Statute of Limitations: Discrete Discriminatory & Retaliatory Acts

Statute of Limitations: Discrete Discriminatory & Retaliatory Acts

Under the Washington Law Against Discrimination (WLAD), what is the statute of limitations for claims based upon discrete discriminatory and retaliatory acts? Here's my point of view (NOTE: please read our DISCLAIMER before proceeding).



Under the Washington Law Against Discrimination (WLAD), it is an unfair practice, with very few exceptions, for an employer to refuse to hire any person, to discharge or bar any person from employment, or to discriminate against any person in compensation or in other terms and conditions of employment because of age (40+); sex (including pregnancy); marital status; sexual orientation (including gender identity); race; color; creed; national origin; honorably discharged veteran or military status; HIV/AIDS and hepatitis C status; the presence of any sensory, mental, or physical disability; the use of a trained dog guide or service animal by a person with a disability; and state employee or health care whistleblower status.

It is also an unfair practice for an employer to retaliate against an employee because the employee complained about job discrimination or assisted with a job discrimination investigation or lawsuit.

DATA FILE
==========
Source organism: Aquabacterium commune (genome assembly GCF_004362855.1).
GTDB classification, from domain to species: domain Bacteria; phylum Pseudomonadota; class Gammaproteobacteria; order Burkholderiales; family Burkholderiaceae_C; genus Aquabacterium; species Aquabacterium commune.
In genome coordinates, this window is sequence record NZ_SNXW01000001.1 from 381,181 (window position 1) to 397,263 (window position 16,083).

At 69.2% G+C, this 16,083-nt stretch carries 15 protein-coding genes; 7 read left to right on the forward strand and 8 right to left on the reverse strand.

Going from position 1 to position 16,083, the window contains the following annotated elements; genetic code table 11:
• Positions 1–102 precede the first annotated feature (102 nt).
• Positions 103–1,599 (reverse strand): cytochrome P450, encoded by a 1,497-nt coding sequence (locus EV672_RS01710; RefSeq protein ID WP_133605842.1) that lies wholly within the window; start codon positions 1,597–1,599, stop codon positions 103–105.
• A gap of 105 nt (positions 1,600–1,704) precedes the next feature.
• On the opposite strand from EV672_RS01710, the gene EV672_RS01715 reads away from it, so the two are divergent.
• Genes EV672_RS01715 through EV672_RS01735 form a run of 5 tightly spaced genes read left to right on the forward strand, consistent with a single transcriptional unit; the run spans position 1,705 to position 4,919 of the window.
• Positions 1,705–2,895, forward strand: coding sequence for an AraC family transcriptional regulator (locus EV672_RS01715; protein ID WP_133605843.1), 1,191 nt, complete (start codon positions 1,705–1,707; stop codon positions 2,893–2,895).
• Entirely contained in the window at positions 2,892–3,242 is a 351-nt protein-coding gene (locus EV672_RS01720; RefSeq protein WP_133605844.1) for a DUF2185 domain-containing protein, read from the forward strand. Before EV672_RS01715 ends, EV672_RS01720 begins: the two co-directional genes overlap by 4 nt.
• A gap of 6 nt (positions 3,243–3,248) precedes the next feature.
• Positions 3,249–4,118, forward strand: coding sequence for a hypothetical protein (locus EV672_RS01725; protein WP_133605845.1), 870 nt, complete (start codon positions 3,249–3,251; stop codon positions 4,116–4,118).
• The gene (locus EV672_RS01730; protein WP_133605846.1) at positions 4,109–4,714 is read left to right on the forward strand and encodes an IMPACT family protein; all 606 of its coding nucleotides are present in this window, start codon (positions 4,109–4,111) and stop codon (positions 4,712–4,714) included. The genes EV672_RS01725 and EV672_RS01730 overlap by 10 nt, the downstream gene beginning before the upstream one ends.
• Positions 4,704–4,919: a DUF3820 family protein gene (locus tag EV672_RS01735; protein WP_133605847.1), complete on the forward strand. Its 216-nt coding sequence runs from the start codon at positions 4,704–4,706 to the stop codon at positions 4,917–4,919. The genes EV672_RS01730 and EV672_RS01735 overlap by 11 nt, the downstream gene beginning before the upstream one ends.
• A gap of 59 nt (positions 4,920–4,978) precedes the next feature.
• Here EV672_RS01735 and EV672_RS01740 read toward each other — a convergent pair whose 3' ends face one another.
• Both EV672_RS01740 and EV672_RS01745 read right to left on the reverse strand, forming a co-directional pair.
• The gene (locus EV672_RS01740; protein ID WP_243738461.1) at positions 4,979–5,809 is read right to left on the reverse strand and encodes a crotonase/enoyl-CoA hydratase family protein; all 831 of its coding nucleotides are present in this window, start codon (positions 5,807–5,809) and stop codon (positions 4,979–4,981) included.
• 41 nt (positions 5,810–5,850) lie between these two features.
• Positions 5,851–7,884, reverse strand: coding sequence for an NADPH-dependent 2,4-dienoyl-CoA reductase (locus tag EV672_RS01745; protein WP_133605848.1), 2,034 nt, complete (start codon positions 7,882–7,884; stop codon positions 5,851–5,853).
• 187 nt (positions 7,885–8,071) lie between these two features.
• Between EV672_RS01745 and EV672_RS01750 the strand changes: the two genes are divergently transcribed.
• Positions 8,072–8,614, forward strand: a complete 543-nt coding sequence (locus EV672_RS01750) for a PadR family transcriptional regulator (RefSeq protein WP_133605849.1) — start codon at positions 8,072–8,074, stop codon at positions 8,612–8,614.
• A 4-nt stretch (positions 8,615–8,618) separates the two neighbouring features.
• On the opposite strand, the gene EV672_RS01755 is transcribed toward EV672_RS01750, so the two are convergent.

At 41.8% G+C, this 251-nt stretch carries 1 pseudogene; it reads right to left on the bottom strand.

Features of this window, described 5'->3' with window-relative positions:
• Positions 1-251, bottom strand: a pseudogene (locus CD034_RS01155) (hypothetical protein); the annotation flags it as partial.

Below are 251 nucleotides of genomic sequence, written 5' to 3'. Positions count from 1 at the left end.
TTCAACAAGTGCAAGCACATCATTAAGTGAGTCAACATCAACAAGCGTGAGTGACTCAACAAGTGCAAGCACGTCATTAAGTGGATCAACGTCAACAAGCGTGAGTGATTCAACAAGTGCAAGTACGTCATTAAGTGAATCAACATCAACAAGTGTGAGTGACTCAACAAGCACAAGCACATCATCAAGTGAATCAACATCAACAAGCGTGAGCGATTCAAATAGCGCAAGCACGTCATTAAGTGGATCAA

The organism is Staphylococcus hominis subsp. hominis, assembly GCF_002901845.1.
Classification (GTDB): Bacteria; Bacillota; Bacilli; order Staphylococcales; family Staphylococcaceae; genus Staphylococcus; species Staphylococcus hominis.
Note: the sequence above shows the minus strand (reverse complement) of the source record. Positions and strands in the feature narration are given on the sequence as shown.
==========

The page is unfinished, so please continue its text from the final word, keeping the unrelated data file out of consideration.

A statute of limitations is a "law that bars claims after a specified period; … a statute establishing a time limit for suing in a civil case, based on the date when the claim accrued (as when the injury occurred or was discovered)." Black's Law Dictionary 1450-51 (8th ed.2004). Typically, "[d]iscrimination claims must be brought within three years under the general three-year statute of limitations for personal injury actions." Antonius v. King County, 153 Wn.2d 256, 261-62, 103 P.3d (2004) (citing RCW 4.16.080(2)). 

And "where a discrete act of discrimination is alleged, the limitations period runs from the act." Id. at 264. Discrete discriminatory or retaliatory acts include, but are not limited to termination, failure to promote, denial of transfer, refusal to hire, etc. See id. at 264 (citing Nat'l R.R. Passenger Corp. v. Morgan, 536 U.S. 101, 108-13, 122 S.Ct. 2061, 153 L.Ed.2d 106 (2002)).

NOTE: this statute of limitations period only applies to the statutory legal theories described herein. Filing an employment discrimination claim with an administrative agency such as the Washington State Human Rights Commission or the U.S. Equal Employment Opportunity Commission will also involve administrative time limits that may be significantly shorter than the underlying statutory legal theory. In any event, time is critical for employment discrimination claims; speak to an attorney to learn more.


The statute of limitations for acts supporting a hostile work environment claim is calculated differently than for discrete discriminatory and retaliatory acts, because the objectionable practice does not necessarily occur on a particular day. I will address this topic in a separate article.


If you would like to learn more, then consider contacting an experienced Washington State Employment Discrimination Attorney as soon as possible to discuss your case. Please note: the information contained in this article is not offered as legal advice and will not form an attorney-client relationship with either this author or Williams Law Group, PS; please see our DISCLAIMER.


Popular Posts